Success breeds success and with its IAAF Silver Label status organisers of the Banque du Liban Beirut Marathon are attracting a higher class of athletes every year.
Leading the field for the thirteenth edition of this annual race (Sunday November 8) is Kenya’s Elijah Kiprono Kemboi, a proven winner and certainly one of the most consistent marathon runners in the world.
Since debuting at the 2008 Nairobi Marathon the now 31-year-old Kemboi has earned victories at the 2011 Antwerp and Kosice Marathons and lowered his personal best to 2:07:34 at the 2013 Frankfurt Marathon. But those facts and figures fail to provide the full picture.
In each of the past four years he has beaten the coveted 2:08 mark which tips the scale in judging an athlete’s value. Beirut organisers, therefore, can expect him to come ready to race after preparations in his group’s training camp these past several months. It is the camaraderie within the camp that most contributes to athletes like Kemboi getting through the arduous training sessions.
“I am training in Kaptagat and Kitale with a small group,” Kemboi says. “I train with Leonard Komon (world 10k and 15km record holder) and Abraham Cheroben under coach Juma Ndiwa.
“I run about 130 kilometres in a week with two speed sessions and a hill training session. After the morning session we take tea. Mostly we do our sessions early in the morning at 6.00 a.m., come back for tea and then do a new session around noon. At 6:00 p.m. the day is over as it is getting dark.”
Earlier this year Kemboi ran in the Warsaw Marathon finishing 6th in 2:08:29, just thirty-two seconds behind the winner. Asked to compare his fitness then and now he holds his cards fairly close to his chest.
“I feel OK,” he offers. “The only bad luck I had was a minor sickness in early September. There I lost some training. But my preparation is going well. I did the pace work in the Eindhoven Marathon (October 11th) leading until 23 km (passing 21km in 1:02:23). I am on schedule now. Based on the long runs, some as long as 32 kilometres, I can measure my current shape.”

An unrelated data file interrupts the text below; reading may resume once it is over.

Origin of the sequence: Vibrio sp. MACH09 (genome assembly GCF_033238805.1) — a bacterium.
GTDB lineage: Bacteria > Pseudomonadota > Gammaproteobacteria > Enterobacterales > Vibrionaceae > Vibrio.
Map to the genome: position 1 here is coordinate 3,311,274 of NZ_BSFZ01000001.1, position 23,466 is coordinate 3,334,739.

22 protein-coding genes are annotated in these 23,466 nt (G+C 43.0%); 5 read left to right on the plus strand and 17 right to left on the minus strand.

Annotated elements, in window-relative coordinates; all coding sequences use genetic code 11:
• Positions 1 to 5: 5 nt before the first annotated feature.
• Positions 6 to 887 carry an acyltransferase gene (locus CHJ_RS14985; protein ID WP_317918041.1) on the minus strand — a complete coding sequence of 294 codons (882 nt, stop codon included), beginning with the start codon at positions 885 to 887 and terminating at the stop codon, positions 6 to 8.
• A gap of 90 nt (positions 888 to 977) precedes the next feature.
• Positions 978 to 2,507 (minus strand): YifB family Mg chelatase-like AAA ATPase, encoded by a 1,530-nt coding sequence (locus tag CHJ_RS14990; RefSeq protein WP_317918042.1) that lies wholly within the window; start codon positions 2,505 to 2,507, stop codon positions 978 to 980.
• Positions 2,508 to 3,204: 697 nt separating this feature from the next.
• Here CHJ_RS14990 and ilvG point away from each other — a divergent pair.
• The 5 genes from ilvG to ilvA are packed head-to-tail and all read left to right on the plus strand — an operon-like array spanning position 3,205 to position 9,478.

Kemboi is fully aware that the winner will receive $10,000 USD with time bonuses added to that. The course record set in 2011 by Ethiopia’s Tariku Jufar (2:11:13) also comes with a hefty bonus, depending on how much it is beaten by. Should Kemboi get under 2:09:00 and prove victorious there’s another $13,000. And, if in Beirut he extends to five the number of consecutive years in which has achieves a sub 2:08 clocking there’s $25,000 more.
Also racing in Beirut is the Ethiopian Edeo Mamo whose 2:09:41 personal best belies his immense ability, Jackson Limo of Kenya and Bahrain’s Isaac Korir.
“I would like to come to Beirut to win the competition,” Kemboi declares. “I will do my best to improve the current course record. I heard also that the course is slightly changed in a faster way.”
Elite athlete coordinator, Hussein Makke, a Lebanese-born American sports manager, has assigned two pacemakers to take the field out at course record pace. Ideally they will take Kemboi and his competitors to 25km and beyond. A course record would give the event more shine.
Like most Kenyan professional marathoners the money he earns from racing abroad contributes to his future. Kemboi was born in the shadow of Mount Elgon in the same region as his training partners. It is near the border with Uganda. There he took inspiration and encouragement from his older brothers who introduced him to running.
Having achieved financial success through his road racing he now feels an obligation to provide for those less fortunate than himself. And, adding to his responsibilities he was married near the end of last year. His earnings thus far have been invested in a small farm for a future beyond his athletic career.
“Kenya is my beloved home-country. I am proud to be a Kenyan and to represent my country abroad,” he says.
“Running is a way of life in Kenya. I enjoy it also, to provide for my family a better way of life due to the prize money I can gain in competitions like Beirut. I am thankful to the organisers that they invited me. It is my aim not to disappoint them.”
When he takes his place alongside more than 700 other on race day on Damascus Street and runs along the Beirut shoreline overlooking the Mediterranean Sea, it will be with a great deal of focus. The temperatures in Beirut even in the early morning are likely to be quite warm. But Kemboi has a task in mind. And his success will further enhance the Beirut Marathon’s reputation as a jewel of the Mediterranean.
By Paul Gains for the Banque du Liban Beirut Marathon